Program notes for Toronto Mendelssohn Choir Sacred Music for a Sacred Space concert on Good Friday, April 3, 2015 at St. Paul’s Basilica. Notes by music reviewer and lecturer Rick Phillips.
The Toronto Mendelssohn Choir’s Good Friday 2015 concert of spiritual, meditative music begins with music by the popular Englishman Sir John Tavener (1944 –2013). He was trained traditionally at the Royal Academy of Music, and as his life and career developed, Tavener’s character and music became more spiritual and contemplative, eventually leading him to turn to the Russian Orthodox Church in 1977. Song for Athene was written in 1993 as a tribute to a young family friend of Tavener’s named Athene who died in a cycling accident. Athene’s love of acting and of the music of the Orthodox Church led the composer to combine words from Shakespeare’s Hamlet with words from the Orthodox funeral service. The work became part of popular culture after it was performed at the funeral of Diana, Princess of Wales, in 1997.
The World is Burning was commissioned by the Monteverdi Choir to mark its thirtieth anniversary in 1993. The text is by Mother Thekla (1918–2011), an Orthodox theologian who had a profound influence on Tavener, acting as a counsellor and spiritual advisor. Scored for choir, tam-tam and soloists, including one who represents Christ, the work is chant-like and repetitive, illustrating Tavener’s love for slow-moving vocal lines.
Sometimes called “the father of English cathedral music,” Thomas Tallis (c.1505– 1585) was a teacher, friend and business partner to William Byrd (c.1543–1623). Although it was once believed that his 40-part motet Spem in alium was composed for the fortieth birthday of Queen Elizabeth I in 1573, it is more likely that the work’s creation stems from an event in 1567. The Italian composer Alessandro Striggio (c.1540–1592) visited England that year and performed his 40-part motet Ecce Beatam Lucem. The English were dumbfounded by it, leading the Duke of Norfolk to commission Tallis to come up with an English “answer.” The result was Tallis’ own 40-part motet, with the text of a Latin prayer response from the Book of Judith. This choral masterpiece, divided into eight choirs of five parts each, weaves a complex polyphonic web around a basic harmonic progression. It was deemed (by the English, at least) a better motet than Striggio’s, and England’s honour was restored.
A requiem mass is the musical setting of the Mass for the Dead of the Roman Catholic Church, so named because it begins with the Introit text Requiem aeternam dona eis Domine (Give them eternal rest, O Lord.) The liturgical structure of a requiem mass is similar to that of other masses, but the joyful sections of the Gloria and Credo are dropped, and a sequence starting with the Dies Irae (Day of Wrath) is added. Plainchant requiem masses go way back, but the first polyphonic requiems date from about the 15th century. Many composers since have been drawn to the dramatic text, from Palestrina and Victoria to Mozart, Berlioz and Verdi, to list just a few. A survey of musical requiems is a fascinating study in perspectives on the topic of death, and life after death.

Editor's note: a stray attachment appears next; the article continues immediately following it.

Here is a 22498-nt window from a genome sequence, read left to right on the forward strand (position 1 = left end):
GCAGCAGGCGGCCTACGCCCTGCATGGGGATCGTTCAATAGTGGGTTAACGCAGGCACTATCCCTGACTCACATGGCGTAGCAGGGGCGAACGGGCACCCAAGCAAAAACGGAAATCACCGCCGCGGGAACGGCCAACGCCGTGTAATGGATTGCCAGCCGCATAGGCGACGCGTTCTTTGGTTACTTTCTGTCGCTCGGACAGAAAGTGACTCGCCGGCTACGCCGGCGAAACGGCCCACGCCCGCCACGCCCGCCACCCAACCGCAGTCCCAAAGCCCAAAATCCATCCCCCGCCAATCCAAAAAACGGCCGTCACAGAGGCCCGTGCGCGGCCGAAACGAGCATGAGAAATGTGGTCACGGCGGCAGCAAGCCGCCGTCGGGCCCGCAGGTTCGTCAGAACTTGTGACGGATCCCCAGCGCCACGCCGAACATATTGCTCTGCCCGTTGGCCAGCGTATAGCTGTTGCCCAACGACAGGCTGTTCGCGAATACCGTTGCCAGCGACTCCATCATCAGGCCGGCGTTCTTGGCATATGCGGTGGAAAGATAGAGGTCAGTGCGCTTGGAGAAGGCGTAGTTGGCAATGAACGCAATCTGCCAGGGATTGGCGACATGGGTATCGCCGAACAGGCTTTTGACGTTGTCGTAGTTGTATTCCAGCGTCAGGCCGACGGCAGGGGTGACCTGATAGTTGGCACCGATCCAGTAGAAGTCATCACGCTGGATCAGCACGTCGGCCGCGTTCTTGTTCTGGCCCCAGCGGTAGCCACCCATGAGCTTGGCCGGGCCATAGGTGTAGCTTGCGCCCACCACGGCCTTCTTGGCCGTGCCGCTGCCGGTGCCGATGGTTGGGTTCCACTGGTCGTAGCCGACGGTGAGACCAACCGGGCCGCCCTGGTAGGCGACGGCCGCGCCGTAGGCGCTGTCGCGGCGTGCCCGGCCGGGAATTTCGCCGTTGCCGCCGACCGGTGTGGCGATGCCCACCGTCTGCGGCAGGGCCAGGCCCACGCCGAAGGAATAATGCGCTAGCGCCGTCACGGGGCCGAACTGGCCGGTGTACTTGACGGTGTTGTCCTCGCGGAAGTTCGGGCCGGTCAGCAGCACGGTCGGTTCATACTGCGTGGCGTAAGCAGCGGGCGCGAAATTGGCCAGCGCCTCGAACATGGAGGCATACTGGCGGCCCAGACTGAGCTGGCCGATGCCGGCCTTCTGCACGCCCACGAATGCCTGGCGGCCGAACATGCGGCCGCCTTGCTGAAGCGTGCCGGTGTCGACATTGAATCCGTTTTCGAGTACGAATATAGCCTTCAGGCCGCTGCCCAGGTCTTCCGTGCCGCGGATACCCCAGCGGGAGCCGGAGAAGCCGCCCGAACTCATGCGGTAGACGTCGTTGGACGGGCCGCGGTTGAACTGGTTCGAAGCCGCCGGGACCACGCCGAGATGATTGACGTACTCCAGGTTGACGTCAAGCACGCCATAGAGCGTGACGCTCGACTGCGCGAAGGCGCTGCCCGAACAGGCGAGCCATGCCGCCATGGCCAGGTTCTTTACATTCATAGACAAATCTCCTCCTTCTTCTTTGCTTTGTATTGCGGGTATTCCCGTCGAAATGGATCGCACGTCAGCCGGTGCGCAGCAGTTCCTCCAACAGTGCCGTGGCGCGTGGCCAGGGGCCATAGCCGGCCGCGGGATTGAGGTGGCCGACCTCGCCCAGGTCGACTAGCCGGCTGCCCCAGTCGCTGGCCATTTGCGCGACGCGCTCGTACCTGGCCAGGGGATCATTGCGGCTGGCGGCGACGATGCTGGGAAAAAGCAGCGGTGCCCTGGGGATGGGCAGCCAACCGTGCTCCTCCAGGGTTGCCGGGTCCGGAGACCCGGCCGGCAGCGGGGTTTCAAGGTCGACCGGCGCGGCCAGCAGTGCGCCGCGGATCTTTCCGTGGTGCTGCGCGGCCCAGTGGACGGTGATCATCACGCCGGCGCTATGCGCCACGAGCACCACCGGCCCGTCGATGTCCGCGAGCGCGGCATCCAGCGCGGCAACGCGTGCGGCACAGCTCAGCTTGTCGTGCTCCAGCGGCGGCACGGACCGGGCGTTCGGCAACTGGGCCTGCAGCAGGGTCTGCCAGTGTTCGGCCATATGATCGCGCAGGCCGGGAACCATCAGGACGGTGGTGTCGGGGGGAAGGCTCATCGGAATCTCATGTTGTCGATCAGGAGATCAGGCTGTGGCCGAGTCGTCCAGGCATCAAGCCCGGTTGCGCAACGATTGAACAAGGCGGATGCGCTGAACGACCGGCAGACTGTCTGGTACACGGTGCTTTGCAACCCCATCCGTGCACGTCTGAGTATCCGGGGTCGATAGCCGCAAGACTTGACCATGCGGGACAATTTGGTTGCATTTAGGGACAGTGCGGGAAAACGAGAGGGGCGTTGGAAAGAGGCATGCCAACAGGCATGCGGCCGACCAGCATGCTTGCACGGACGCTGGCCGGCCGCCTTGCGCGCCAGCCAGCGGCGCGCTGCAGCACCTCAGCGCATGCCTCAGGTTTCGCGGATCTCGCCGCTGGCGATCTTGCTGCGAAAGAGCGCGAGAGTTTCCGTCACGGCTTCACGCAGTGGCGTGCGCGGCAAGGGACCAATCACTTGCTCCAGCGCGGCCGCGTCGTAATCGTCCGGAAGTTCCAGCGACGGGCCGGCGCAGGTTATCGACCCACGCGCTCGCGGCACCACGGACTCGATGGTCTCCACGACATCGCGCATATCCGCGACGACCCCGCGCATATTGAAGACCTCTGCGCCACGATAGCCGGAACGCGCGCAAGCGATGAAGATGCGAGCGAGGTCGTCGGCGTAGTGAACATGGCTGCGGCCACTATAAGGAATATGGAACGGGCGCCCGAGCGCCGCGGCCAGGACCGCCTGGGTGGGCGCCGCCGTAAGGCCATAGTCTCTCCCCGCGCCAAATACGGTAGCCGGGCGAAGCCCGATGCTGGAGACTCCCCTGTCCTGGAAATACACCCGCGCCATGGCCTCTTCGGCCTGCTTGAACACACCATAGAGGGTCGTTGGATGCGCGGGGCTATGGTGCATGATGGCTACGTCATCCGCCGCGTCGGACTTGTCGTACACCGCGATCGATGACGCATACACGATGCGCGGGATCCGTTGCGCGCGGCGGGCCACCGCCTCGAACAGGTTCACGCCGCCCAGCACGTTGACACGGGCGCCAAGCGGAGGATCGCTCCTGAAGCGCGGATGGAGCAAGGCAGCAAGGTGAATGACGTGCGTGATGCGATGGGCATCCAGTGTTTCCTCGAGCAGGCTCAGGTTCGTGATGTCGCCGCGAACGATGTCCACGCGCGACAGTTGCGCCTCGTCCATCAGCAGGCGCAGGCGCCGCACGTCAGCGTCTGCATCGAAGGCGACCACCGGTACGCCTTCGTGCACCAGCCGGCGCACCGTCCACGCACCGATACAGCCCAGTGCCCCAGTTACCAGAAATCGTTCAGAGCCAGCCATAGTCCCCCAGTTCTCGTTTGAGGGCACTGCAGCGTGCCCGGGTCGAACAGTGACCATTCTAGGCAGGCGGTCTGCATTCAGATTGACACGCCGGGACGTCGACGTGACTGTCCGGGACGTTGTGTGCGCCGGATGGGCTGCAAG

The French composer Gabriel Fauré (1845–1924) worked as a church musician for much of his life, but he was a religious sceptic. Once, when asked why he composed a requiem, Fauré replied, “It was written for no reason – for pleasure, if I may be permitted to say so.” Fauré chose to compose a setting that shies away from the fear and threats of damnation that appear in other requiems. Like the earlier German Requiem by Brahms, Fauré’s requiem is a more contemplative, meditative work attempting to soothe and console the living, while expressing the hope for eternal rest after death. Fauré had to defend this approach more than once, writing, “It has been said that my requiem does not express the fear of death, and someone once called it a lullaby of death. But that is how I see death – as a happy deliverance, an aspiration towards happiness above, rather than as a painful experience.”
The work has long, serene melodic lines with gentle rhythms, similar in style to plainchant, which Fauré loved. The harmony is typical of him, very important to the work overall and original. It’s not so much the chords themselves, but instead, the relationships set up between them. Maybe the American composer Aaron Copland summed it up best by saying, “The magic of Fauré is difficult to analyze, but lovely to hear.”
The Fauré Requiem is smaller in scope and not as grandiose as other requiems, but it is just as powerful, emotional and effective. It has been said that Berlioz and Verdi built huge “cathedrals” of sound in their requiems to stand for unwavering faith and to conquer doubt. In comparison, the Fauré Requiem is a more intimate “candle-lit chapel” bringing warmth and peace.
Rick Phillips is a Toronto writer, teacher, broadcaster and music tour host. www.soundadvice1.com
You are welcome to use excerpts from these notes for your concert program or for educational purposes. If you do, please credit both Rick Phillips and Toronto Mendelssohn Choir. Also please advise TMC by email: firstname.lastname@example.org. Thank you.